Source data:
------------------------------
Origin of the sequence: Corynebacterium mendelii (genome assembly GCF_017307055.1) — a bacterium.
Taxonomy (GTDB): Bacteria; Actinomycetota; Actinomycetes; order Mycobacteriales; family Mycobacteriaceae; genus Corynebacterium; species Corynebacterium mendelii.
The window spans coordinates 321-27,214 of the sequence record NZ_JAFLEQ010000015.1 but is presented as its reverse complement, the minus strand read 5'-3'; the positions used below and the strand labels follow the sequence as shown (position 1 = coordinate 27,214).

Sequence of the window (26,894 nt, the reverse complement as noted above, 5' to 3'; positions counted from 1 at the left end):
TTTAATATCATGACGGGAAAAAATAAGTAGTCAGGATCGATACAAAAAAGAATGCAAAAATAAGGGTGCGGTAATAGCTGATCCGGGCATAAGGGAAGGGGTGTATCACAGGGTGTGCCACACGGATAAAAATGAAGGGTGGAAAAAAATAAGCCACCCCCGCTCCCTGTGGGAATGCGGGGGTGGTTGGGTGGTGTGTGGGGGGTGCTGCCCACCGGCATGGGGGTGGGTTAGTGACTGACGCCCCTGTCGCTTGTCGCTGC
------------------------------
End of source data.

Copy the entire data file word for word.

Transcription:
Origin of the sequence: Corynebacterium mendelii (genome assembly GCF_017307055.1) — a bacterium.
Taxonomy (GTDB): Bacteria; Actinomycetota; Actinomycetes; order Mycobacteriales; family Mycobacteriaceae; genus Corynebacterium; species Corynebacterium mendelii.
The window spans coordinates 321-27,214 of the sequence record NZ_JAFLEQ010000015.1 but is presented as its reverse complement, the minus strand read 5'-3'; the positions used below and the strand labels follow the sequence as shown (position 1 = coordinate 27,214).

Sequence of the window (26,894 nt, the reverse complement as noted above, 5' to 3'; positions counted from 1 at the left end):
TTTAATATCATGACGGGAAAAAATAAGTAGTCAGGATCGATACAAAAAAGAATGCAAAAATAAGGGTGCGGTAATAGCTGATCCGGGCATAAGGGAAGGGGTGTATCACAGGGTGTGCCACACGGATAAAAATGAAGGGTGGAAAAAAATAAGCCACCCCCGCTCCCTGTGGGAATGCGGGGGTGGTTGGGTGGTGTGTGGGGGGTGCTGCCCACCGGCATGGGGGTGGGTTAGTGACTGACGCCCCTGTCGCTTGTCGCTGC